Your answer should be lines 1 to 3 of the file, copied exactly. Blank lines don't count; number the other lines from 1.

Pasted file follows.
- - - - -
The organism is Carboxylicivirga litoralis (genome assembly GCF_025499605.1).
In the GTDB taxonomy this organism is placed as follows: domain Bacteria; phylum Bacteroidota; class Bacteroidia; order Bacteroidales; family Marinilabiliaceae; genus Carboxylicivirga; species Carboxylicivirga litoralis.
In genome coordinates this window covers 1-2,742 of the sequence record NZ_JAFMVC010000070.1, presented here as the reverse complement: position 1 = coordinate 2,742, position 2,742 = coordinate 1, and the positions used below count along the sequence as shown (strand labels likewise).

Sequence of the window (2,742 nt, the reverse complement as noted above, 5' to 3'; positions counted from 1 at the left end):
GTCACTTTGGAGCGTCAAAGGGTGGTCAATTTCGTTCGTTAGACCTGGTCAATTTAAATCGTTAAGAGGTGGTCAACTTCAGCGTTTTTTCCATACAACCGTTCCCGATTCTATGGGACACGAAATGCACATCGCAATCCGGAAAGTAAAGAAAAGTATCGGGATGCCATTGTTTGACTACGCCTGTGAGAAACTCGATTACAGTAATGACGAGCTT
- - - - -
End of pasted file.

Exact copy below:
The organism is Carboxylicivirga litoralis (genome assembly GCF_025499605.1).
In the GTDB taxonomy this organism is placed as follows: domain Bacteria; phylum Bacteroidota; class Bacteroidia; order Bacteroidales; family Marinilabiliaceae; genus Carboxylicivirga; species Carboxylicivirga litoralis.
In genome coordinates this window covers 1-2,742 of the sequence record NZ_JAFMVC010000070.1, presented here as the reverse complement: position 1 = coordinate 2,742, position 2,742 = coordinate 1, and the positions used below count along the sequence as shown (strand labels likewise).